If Elvis Costello has made a bad album, I haven’t heard it. And I’m pretty damn sure I’ve heard them all.
Having said that, it’s true that not all Costello albums are created equal. Some are serious and some are playful. Some are softer and more sophisticated. Others flirt with country, soul, hip-hop, jazz or even classical. I dig them all. But most of all, I love the ones where he cranks up, cuts loose, lets his hair down (figuratively speaking) and rocks. That’s why I love The Boy Named If. As always with Costello, pretty much every song is smart and sharp, snappy and superbly crafted. But most of all, these cuts also pack the punch, potency and propulsion of a lot of his earliest and strongest work. The drums are earthy and loose, the guitars sting and sear, the keyboards are rich and often rollicking, Costello’s vocals are delivered with gusto, and the whole thing has the sort of urgency and vitality that grabs you from the first song and holds you until the last. It’s a keeper. No ifs, ands or buts about it.
THE EDITED PRESS RELEASE: “Elvis Costello and The Imposters’ The Boy Named If is a new album of urgent, immediate songs with bright melodies, guitar solos that sting and a quick step to the rhythm.
Says Costello: ”The full title of this record is The Boy Named If (And Other Children’s Stories).’ IF is a nickname for your imaginary friend; your secret self, the one who knows everything you deny, the one you blame for the shattered crockery and the hearts you break, even your own. You can hear more about this Boy in a song of the same name.”
Speaking of the lyrical content of the record, he added, “Once upon a time, when I didn’t know what a kiss could do and didn’t even dare to caress, the way ahead was a mystery; a departing from that magic state called innocence for the pain that leads to pleasure and all that jazz. Don’t get me started about the guilt and shame and all those other useless possessions that you must throw overboard before you set sail with your dreamboat (and a runcible spoon).”
Produced by Sebastian Krys and Costello, the album is a collection of 13 snapshots “that take us from the last days of a bewildered boyhood to that mortifying moment when you are told to stop acting like a child — which for most men (and perhaps a few gals too) can be any time in the next 50 years,” as Costello put it. “Whatever you take out of these tales, I wrote them for you and to make the life of these songs a little less lonely, if you should care to dive in a little deeper.”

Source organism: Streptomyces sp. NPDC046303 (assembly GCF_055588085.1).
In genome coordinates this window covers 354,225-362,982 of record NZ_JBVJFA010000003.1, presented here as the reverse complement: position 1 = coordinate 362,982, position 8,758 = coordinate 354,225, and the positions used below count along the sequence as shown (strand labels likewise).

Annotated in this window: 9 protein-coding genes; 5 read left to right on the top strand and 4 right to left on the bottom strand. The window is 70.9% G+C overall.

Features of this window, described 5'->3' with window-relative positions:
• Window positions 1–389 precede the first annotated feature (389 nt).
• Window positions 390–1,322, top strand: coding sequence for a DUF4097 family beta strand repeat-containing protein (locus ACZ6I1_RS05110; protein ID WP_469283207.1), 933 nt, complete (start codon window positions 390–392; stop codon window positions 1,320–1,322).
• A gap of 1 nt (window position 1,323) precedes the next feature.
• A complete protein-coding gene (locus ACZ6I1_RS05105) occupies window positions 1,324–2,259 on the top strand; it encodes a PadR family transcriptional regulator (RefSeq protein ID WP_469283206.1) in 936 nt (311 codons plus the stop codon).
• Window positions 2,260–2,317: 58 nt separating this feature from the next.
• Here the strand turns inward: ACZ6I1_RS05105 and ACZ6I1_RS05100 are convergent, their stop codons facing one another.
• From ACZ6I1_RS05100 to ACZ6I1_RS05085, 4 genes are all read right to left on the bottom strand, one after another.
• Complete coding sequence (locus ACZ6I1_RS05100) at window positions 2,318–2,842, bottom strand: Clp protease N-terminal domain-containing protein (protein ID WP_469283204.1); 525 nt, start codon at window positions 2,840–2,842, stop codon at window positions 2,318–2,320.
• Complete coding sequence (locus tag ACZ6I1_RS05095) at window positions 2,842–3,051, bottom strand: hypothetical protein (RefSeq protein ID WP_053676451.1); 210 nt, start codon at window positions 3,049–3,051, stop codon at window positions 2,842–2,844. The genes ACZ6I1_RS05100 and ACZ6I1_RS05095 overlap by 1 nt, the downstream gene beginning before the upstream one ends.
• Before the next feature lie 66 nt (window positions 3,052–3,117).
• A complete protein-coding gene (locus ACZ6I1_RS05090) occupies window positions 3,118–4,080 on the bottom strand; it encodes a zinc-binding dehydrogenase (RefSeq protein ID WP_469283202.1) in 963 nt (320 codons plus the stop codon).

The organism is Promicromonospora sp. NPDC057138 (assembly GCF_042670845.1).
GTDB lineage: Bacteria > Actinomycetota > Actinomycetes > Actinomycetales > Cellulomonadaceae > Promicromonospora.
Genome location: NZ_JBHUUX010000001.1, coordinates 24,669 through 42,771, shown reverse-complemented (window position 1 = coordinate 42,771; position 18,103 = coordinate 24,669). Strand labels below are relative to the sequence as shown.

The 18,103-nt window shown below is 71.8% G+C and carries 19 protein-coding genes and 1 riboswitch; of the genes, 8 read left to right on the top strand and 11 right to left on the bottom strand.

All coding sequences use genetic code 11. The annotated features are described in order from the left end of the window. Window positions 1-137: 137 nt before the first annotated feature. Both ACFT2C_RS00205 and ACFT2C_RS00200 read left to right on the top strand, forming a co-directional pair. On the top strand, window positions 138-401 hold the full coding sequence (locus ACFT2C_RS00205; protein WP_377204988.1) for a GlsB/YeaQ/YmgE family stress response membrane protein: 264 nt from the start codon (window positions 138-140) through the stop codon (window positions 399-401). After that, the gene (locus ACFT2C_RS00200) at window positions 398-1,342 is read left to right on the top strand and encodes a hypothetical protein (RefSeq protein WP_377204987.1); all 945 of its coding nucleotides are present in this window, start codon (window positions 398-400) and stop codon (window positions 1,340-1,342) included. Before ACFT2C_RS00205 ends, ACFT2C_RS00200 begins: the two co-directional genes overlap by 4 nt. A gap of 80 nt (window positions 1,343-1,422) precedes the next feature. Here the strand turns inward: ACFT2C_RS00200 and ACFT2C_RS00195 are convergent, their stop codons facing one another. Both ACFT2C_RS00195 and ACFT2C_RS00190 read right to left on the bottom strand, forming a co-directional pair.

“I started The Boy Named If with just an electric guitar, some sharps and flats, high heels and lowdowns, with five songs in bright major keys and carried on to write a whole new record for The Imposters to play,” Costello said. “The initial rhythm section for this record was my guitar and Pete Thomas’s Gretsch drums, recorded down in Bonaparte Rooms West. Our Imposter pal of 20 years standing Davey Faragher soon dialed in his Fender bass and vocals while we awaited dispatches from France. If the record sounded swell as a trio, Steve Nieve’s organ was the icing on the cake, the cherry and the little silver balls.”
Since being forced to cut short a U.K. tour in March 2020, Costello has released the album Hey Clockface and the French language EP, La Face de Pendule à Coucou, featuring the voices of Iggy Pop and Isabelle Adjani. In the last 12 months, he has also completed How To Play Guitar & Y, a comedic Words & Music production for audible.com, released the lavish vinyl box-set edition of the 1979 album Armed Forces, and a star-studde Spanish-language adaptation of his 1978 sophomore album This Year’s Model.
“Pete, Steve and myself started out playing rocking pop music in another century. This year, This Year’s Model came back to surprise us in another tongue. That edition is called Spanish Model. Both that album and The Boy Named If are records that are happening right now and if you want to draw a line between them, go right ahead. Sometimes I sit and write things down, the rest of the time I play guitar in a rock ’n’ roll band. I love my family. I really love everybody, especially the people I can’t stand, even those who trespass against us and there are a lot of them.”